Micah Challenge Australia Blog


The Micah Challenge blog is a space for discussion and debate about the issues of global poverty, faith, advocacy and justice and the Millennium Development Goals. This blog aims to provoke thought and challenge you to learn more about the issues discussed. We welcome your comments.

Micah Challenge is a global campaign of Christians speaking out against poverty and injustice. Click here to visit the Micah Challenge website.

  • Can you measure happiness?

    Posted by Amanda

    6 February, 2012

    Ever since the economic crisis, people have been questioning whether money = happiness. For years we were told that economic growth was vital for our well-being and the best way to help keep the economic engine healthy was to spend. Japan, with economic growth of 1% pa (or less) was like a spluttering 4-door sedan compared with India and China's turbo-charged growth of over 8%. You just need to look at some recent headlines from Bloomberg's Business Week to get the picture – "What's New for China's Miracle", "A Thousand Desires Bloom" and "India's New Worldly Women". More was good and happiness was shopping, as confirmed in a blog from the Economist. But times change. It's OK to save, to enjoy simple pleasures and to be content with less. Of course, Christians should applaud this trend as it echoes the biblical truth that pursuing wealth at the expense of others is unwise, greedy and even, ungodly. Some economists and politicians now talk of national well-being in terms broader and deeper than… read more

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  • Jesus' approach to poverty

    Posted by Nils

    17 January, 2012

    Towards the end of last year I discussed on this blog how we keep the poor in their place. As I think about this, I immediately think of the contrast between this attitude and that of how Jesus treated people, and how, in doing so, he turned the social order completely upside down. Let’s look at some examples from the Gospels. Firstly, there is the story of the woman at the well in John 4. When the disciples return to the well after having gone into town, they are astonished that Jesus had even been speaking to the woman. And what's more, he even asked her for something. The Son of God expressed neediness to a “nobody”, and in doing so, affirmed her dignity as a person of worth. Another story to consider in this context is that of the woman with the flow of blood, told in all three synoptic gospels. This is another situation in which Jesus affirms a “nobody”, and he does so in front of everyone. Think of what that would have meant to the woman. Having a constant flow of blood, she would likely not have been able to have children.… read more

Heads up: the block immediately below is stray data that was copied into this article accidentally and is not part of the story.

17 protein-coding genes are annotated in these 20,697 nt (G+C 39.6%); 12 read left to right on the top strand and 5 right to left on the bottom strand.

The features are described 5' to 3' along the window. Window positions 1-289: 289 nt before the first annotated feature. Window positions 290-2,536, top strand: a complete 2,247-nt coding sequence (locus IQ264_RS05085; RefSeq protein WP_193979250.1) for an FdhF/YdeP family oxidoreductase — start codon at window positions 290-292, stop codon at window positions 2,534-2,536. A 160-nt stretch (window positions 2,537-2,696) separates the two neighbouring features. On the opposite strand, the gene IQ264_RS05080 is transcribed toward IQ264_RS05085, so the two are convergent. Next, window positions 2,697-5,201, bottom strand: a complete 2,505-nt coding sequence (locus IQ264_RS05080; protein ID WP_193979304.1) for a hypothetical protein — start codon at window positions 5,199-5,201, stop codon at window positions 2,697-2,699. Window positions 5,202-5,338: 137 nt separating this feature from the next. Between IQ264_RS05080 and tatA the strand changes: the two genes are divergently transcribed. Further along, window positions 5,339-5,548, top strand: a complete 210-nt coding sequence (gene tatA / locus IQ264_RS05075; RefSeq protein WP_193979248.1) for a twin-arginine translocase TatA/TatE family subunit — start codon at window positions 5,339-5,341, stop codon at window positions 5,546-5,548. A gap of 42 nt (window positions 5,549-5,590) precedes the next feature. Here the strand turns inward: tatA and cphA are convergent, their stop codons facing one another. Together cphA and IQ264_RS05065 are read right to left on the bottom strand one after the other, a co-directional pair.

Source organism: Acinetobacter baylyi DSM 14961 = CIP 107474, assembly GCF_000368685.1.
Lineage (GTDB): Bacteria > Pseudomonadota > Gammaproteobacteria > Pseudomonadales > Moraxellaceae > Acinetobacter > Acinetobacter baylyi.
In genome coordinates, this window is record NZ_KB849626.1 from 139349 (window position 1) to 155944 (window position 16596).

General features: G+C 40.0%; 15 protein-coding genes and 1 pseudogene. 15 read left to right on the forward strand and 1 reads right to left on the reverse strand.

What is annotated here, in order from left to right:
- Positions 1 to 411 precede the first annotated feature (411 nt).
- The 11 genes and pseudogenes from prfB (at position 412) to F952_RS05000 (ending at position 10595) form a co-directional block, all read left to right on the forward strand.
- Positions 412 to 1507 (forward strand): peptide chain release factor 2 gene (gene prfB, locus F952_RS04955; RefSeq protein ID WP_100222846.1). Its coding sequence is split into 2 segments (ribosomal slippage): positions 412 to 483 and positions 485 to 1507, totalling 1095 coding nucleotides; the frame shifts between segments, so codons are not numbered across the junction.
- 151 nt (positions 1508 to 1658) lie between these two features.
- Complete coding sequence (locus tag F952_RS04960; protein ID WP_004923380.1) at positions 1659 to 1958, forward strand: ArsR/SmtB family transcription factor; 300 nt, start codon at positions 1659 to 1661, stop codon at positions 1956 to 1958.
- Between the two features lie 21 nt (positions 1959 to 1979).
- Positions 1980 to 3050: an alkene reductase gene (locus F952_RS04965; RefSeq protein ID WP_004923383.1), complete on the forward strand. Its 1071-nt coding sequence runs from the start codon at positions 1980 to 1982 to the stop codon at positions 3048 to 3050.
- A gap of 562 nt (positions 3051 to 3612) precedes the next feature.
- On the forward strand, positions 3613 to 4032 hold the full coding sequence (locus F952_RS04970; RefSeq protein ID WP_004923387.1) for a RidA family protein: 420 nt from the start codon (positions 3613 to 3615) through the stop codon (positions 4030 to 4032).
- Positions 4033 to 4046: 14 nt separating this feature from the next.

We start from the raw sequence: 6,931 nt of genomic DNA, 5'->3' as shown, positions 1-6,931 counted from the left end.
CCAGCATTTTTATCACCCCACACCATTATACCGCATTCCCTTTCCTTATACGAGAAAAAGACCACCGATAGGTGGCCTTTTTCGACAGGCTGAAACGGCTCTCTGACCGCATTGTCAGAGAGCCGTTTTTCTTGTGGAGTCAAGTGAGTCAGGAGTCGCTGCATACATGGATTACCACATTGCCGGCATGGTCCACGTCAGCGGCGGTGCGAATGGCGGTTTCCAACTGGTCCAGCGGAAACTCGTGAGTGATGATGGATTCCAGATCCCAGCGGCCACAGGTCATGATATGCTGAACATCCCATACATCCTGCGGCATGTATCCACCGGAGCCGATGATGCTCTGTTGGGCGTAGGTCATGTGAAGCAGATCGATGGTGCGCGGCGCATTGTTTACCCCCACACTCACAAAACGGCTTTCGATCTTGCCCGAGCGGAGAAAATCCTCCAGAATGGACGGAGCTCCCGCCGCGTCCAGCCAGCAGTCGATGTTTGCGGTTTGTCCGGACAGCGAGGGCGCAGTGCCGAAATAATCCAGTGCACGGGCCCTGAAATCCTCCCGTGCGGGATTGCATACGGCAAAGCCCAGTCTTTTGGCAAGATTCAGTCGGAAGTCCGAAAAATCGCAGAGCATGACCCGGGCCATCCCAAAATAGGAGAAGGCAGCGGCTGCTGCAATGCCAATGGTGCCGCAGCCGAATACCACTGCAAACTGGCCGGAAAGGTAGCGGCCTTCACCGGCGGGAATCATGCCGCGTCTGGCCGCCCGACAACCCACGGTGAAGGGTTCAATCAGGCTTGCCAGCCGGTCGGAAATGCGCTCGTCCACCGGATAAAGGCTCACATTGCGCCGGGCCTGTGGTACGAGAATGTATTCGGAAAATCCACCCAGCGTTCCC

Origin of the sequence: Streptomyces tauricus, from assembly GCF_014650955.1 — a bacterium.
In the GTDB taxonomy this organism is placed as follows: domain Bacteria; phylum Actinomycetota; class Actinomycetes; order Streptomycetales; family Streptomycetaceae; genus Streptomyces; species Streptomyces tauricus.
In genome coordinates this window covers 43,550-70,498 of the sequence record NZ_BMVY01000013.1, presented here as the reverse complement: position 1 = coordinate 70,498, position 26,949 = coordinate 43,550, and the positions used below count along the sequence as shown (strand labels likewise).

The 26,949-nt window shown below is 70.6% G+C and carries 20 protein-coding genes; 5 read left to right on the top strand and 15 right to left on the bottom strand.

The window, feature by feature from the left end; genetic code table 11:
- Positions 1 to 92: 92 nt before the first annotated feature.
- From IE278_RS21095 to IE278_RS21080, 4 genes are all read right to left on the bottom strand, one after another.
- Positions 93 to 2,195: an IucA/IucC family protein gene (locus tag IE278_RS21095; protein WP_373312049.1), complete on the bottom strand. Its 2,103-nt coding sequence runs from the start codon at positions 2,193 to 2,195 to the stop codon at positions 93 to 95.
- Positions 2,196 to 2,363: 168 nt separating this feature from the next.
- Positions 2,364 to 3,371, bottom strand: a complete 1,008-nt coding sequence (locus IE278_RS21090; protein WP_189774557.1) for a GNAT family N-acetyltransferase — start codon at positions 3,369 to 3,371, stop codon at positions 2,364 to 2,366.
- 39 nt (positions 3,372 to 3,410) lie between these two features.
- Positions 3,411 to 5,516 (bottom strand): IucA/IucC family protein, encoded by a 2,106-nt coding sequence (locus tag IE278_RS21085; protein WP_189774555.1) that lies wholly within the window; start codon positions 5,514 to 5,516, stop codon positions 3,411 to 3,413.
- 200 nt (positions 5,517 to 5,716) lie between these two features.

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  • Biblical power

    Posted by Marissa

    12 January, 2012

    Towards the end of last year, Andrew Sloane, a great friend of Micah Challenge and Chair of our Theology Working Group, presented a paper he wrote called ‘Justifying Advocacy’. Some Christians might wonder, “What does this ‘advocacy business’ have to do with my faith?” Or at the other end of the spectrum some of you might exclaim, “Why do we even have to justify advocacy?? Let’s get out there and do it!” The question of what the mission of the gospel looks like for Christians is well worth pondering, and I found Andrew’s paper really helpful in unpacking biblical advocacy and the pattern of justice that God has set out for us. One of the main aspects of understanding advocacy is to wrestle with concept of power. When we look in the bible, there are power structures evident in every narrative. But theologically, God gives political power and authority to individuals for the good of those without power. The Old Testament contains many examples of how God intended power to be used in the society of Israel,… read more

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  • Celebration or Mourning?

    Posted by John

    22 December, 2011

    It’s just a few days out from Christmas. The last weeks have been filled with work parties, Christmas drinks, family gatherings and final catch-ups with friends for the year. A time for celebration! Celebration is something I like to do well. At the same time, at work I’m looking back at the past year at Micah Challenge. Thinking about work for me necessarily means thinking about global poverty and the significant problems faced by so many in our world. As always, reflecting gives me good reason for mourning. Celebration or mourning? They don’t seem to go together. Can I really celebrate this Christmas when I know the reality of the pain and suffering in our world? As I see it, there are 3 possible responses to that question: Option 1: Mourning wins – in this case I feel guilty about celebrating when there is so much pain, so I don’t celebrate Option 2: Celebration wins – this is the option that most people take – I switch off the problems in my mind (either consciously or sub-consciously) so that I can celebrate… read more

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